Candace Bertotti is a Master Trainer.
This article was originally published March 3, 2009.
Is it ever appropriate to move to silence?
The first question to ask yourself is, “Is this conversation crucial?” If the stakes aren’t high (someone was rude, but you’ll never see them again), emotions aren’t strong (sure you disagree, but you’re not upset or that passionate about it), or there are no opposing opinions (it may be a touchy issue, but you’re all in agreement), then silence may be an appropriate course of action. That said, know that your silence communicates something, and by not speaking up, you inherently give other people the power to determine your meaning rather than stating it clearly yourself.
If the conversation is crucial, then what?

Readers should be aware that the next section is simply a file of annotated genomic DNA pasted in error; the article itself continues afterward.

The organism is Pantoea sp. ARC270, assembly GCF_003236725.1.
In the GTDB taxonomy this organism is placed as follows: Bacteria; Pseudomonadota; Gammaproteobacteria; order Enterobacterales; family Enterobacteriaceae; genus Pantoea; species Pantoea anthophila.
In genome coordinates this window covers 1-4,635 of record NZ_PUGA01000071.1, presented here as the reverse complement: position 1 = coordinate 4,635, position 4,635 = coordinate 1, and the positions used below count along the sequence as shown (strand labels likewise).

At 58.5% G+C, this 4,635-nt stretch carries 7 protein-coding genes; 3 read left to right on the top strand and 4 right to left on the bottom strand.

If you find that your motive for speaking up is not healthy, your negative emotions are controlling you, you lack respect for someone, and/or you don’t feel safe, it may be appropriate to move to silence—but only temporarily while you take a quick step back. Be careful not to use this “pause” as an excuse to sweep the problem under the rug or venture down a road of paralyzing analysis and unending preparation. Taking an hour or two to collect your thoughts, connecting to a healthy motive, finding a way to respect the other person’s dignity, and/or finding a private space to talk can make a big difference. Your opinion that someone else is an idiot is better left unsaid. Starting a dialogue about working better together with that same person in a private, safe space is essential.